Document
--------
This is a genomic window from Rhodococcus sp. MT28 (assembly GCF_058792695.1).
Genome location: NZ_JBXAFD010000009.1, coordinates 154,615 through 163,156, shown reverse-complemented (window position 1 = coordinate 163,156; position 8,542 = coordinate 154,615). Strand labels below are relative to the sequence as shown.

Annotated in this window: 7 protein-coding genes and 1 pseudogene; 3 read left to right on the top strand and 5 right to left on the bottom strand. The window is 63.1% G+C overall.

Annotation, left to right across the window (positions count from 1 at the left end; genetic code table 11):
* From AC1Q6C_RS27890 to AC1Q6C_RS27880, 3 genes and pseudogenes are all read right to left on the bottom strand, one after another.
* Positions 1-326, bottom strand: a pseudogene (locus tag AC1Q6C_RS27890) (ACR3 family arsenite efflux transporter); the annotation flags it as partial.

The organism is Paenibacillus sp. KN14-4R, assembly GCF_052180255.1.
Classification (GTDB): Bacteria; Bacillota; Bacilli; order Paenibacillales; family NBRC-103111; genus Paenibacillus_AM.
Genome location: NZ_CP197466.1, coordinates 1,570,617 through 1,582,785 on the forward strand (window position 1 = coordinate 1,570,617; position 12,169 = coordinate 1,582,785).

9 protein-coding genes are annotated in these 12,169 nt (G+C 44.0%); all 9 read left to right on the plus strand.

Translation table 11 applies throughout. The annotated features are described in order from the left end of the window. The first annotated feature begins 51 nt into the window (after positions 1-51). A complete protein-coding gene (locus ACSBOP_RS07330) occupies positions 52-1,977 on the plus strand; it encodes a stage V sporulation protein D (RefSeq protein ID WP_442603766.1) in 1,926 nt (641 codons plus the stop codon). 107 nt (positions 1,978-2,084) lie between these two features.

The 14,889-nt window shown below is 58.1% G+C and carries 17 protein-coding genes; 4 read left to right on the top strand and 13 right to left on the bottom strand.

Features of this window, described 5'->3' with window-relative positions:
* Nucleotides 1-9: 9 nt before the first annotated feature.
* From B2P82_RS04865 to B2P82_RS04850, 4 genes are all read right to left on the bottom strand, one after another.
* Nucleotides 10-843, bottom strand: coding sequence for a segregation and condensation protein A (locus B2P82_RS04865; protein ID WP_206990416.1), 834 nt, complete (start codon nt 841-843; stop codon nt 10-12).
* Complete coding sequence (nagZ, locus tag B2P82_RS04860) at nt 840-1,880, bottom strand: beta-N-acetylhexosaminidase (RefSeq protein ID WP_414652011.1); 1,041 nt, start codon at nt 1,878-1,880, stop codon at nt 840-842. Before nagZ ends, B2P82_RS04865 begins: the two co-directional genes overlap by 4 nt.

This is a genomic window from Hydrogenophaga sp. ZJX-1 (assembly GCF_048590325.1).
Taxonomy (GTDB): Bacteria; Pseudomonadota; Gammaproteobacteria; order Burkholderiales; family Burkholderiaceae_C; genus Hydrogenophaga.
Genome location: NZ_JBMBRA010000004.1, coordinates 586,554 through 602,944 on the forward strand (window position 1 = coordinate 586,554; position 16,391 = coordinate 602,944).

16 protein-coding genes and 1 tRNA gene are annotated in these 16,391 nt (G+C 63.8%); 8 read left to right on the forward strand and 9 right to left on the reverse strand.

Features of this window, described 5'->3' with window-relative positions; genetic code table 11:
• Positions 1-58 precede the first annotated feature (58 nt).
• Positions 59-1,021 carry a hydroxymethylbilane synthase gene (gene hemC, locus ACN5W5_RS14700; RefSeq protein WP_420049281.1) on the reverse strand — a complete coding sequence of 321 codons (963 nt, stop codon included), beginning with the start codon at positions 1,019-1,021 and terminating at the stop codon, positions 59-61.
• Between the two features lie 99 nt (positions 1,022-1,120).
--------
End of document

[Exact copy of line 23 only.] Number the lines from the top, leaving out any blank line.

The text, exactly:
• Positions 1-58 precede the first annotated feature (58 nt).